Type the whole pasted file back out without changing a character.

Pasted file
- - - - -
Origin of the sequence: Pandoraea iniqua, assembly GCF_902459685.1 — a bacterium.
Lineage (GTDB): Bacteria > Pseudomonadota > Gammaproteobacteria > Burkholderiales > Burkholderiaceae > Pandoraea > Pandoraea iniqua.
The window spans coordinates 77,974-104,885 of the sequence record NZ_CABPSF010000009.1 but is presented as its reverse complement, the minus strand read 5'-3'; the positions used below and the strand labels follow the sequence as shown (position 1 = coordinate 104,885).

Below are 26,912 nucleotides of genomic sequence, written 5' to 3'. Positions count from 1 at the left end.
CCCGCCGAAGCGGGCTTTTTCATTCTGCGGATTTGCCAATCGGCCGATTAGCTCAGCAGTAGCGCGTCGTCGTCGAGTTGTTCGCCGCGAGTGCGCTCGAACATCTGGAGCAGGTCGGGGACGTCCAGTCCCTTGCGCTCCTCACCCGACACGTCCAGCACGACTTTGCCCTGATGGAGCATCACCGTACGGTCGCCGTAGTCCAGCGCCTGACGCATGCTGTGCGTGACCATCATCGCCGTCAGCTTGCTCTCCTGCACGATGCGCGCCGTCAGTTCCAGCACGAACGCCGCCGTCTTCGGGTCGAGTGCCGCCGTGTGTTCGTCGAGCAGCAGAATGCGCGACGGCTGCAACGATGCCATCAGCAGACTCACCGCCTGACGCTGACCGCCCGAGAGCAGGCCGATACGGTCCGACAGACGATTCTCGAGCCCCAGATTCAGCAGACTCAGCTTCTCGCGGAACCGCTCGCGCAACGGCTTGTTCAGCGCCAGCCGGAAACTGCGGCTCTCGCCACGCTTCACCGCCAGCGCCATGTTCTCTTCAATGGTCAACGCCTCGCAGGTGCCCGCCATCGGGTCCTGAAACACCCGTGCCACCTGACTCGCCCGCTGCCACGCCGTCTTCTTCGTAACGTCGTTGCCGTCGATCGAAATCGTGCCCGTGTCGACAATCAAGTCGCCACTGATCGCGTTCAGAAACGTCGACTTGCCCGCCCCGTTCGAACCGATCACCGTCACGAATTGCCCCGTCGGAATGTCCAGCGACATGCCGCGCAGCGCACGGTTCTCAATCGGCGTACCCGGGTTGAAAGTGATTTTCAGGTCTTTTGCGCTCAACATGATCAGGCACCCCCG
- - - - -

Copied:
Origin of the sequence: Pandoraea iniqua, assembly GCF_902459685.1 — a bacterium.
Lineage (GTDB): Bacteria > Pseudomonadota > Gammaproteobacteria > Burkholderiales > Burkholderiaceae > Pandoraea > Pandoraea iniqua.
The window spans coordinates 77,974-104,885 of the sequence record NZ_CABPSF010000009.1 but is presented as its reverse complement, the minus strand read 5'-3'; the positions used below and the strand labels follow the sequence as shown (position 1 = coordinate 104,885).

Below are 26,912 nucleotides of genomic sequence, written 5' to 3'. Positions count from 1 at the left end.
CCCGCCGAAGCGGGCTTTTTCATTCTGCGGATTTGCCAATCGGCCGATTAGCTCAGCAGTAGCGCGTCGTCGTCGAGTTGTTCGCCGCGAGTGCGCTCGAACATCTGGAGCAGGTCGGGGACGTCCAGTCCCTTGCGCTCCTCACCCGACACGTCCAGCACGACTTTGCCCTGATGGAGCATCACCGTACGGTCGCCGTAGTCCAGCGCCTGACGCATGCTGTGCGTGACCATCATCGCCGTCAGCTTGCTCTCCTGCACGATGCGCGCCGTCAGTTCCAGCACGAACGCCGCCGTCTTCGGGTCGAGTGCCGCCGTGTGTTCGTCGAGCAGCAGAATGCGCGACGGCTGCAACGATGCCATCAGCAGACTCACCGCCTGACGCTGACCGCCCGAGAGCAGGCCGATACGGTCCGACAGACGATTCTCGAGCCCCAGATTCAGCAGACTCAGCTTCTCGCGGAACCGCTCGCGCAACGGCTTGTTCAGCGCCAGCCGGAAACTGCGGCTCTCGCCACGCTTCACCGCCAGCGCCATGTTCTCTTCAATGGTCAACGCCTCGCAGGTGCCCGCCATCGGGTCCTGAAACACCCGTGCCACCTGACTCGCCCGCTGCCACGCCGTCTTCTTCGTAACGTCGTTGCCGTCGATCGAAATCGTGCCCGTGTCGACAATCAAGTCGCCACTGATCGCGTTCAGAAACGTCGACTTGCCCGCCCCGTTCGAACCGATCACCGTCACGAATTGCCCCGTCGGAATGTCCAGCGACATGCCGCGCAGCGCACGGTTCTCAATCGGCGTACCCGGGTTGAAAGTGATTTTCAGGTCTTTTGCGCTCAACATGATCAGGCACCCCCG